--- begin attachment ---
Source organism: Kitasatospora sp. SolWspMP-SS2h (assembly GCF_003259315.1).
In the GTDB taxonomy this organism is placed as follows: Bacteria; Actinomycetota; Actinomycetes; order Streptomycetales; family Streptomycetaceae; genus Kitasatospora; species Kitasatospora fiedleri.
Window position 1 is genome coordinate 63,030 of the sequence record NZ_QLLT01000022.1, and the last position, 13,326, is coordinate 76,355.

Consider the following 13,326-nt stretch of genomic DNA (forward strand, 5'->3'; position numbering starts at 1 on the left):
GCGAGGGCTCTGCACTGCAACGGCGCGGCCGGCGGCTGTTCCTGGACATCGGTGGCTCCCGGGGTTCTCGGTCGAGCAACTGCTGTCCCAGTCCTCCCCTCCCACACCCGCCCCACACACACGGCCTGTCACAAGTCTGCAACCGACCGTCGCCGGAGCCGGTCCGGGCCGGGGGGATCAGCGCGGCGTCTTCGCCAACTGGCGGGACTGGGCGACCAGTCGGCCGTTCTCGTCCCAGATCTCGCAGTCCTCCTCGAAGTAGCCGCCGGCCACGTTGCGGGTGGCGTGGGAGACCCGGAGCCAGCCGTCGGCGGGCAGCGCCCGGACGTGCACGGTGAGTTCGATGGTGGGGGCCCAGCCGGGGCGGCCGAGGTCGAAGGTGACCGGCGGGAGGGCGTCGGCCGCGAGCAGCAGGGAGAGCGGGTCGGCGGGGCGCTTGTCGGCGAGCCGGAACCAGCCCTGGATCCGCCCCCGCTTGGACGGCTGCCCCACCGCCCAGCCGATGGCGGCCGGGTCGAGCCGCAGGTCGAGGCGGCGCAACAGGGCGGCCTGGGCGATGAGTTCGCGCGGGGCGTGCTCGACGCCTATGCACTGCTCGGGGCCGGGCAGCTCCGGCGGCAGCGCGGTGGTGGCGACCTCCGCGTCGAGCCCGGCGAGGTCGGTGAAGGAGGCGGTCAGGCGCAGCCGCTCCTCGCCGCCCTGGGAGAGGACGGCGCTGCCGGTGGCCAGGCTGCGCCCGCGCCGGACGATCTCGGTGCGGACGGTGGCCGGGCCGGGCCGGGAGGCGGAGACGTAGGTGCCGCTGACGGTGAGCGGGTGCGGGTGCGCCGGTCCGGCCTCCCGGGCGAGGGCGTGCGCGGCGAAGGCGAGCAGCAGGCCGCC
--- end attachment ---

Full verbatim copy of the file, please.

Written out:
Source organism: Kitasatospora sp. SolWspMP-SS2h (assembly GCF_003259315.1).
In the GTDB taxonomy this organism is placed as follows: Bacteria; Actinomycetota; Actinomycetes; order Streptomycetales; family Streptomycetaceae; genus Kitasatospora; species Kitasatospora fiedleri.
Window position 1 is genome coordinate 63,030 of the sequence record NZ_QLLT01000022.1, and the last position, 13,326, is coordinate 76,355.

Consider the following 13,326-nt stretch of genomic DNA (forward strand, 5'->3'; position numbering starts at 1 on the left):
GCGAGGGCTCTGCACTGCAACGGCGCGGCCGGCGGCTGTTCCTGGACATCGGTGGCTCCCGGGGTTCTCGGTCGAGCAACTGCTGTCCCAGTCCTCCCCTCCCACACCCGCCCCACACACACGGCCTGTCACAAGTCTGCAACCGACCGTCGCCGGAGCCGGTCCGGGCCGGGGGGATCAGCGCGGCGTCTTCGCCAACTGGCGGGACTGGGCGACCAGTCGGCCGTTCTCGTCCCAGATCTCGCAGTCCTCCTCGAAGTAGCCGCCGGCCACGTTGCGGGTGGCGTGGGAGACCCGGAGCCAGCCGTCGGCGGGCAGCGCCCGGACGTGCACGGTGAGTTCGATGGTGGGGGCCCAGCCGGGGCGGCCGAGGTCGAAGGTGACCGGCGGGAGGGCGTCGGCCGCGAGCAGCAGGGAGAGCGGGTCGGCGGGGCGCTTGTCGGCGAGCCGGAACCAGCCCTGGATCCGCCCCCGCTTGGACGGCTGCCCCACCGCCCAGCCGATGGCGGCCGGGTCGAGCCGCAGGTCGAGGCGGCGCAACAGGGCGGCCTGGGCGATGAGTTCGCGCGGGGCGTGCTCGACGCCTATGCACTGCTCGGGGCCGGGCAGCTCCGGCGGCAGCGCGGTGGTGGCGACCTCCGCGTCGAGCCCGGCGAGGTCGGTGAAGGAGGCGGTCAGGCGCAGCCGCTCCTCGCCGCCCTGGGAGAGGACGGCGCTGCCGGTGGCCAGGCTGCGCCCGCGCCGGACGATCTCGGTGCGGACGGTGGCCGGGCCGGGCCGGGAGGCGGAGACGTAGGTGCCGCTGACGGTGAGCGGGTGCGGGTGCGCCGGTCCGGCCTCCCGGGCGAGGGCGTGCGCGGCGAAGGCGAGCAGCAGGCCGCC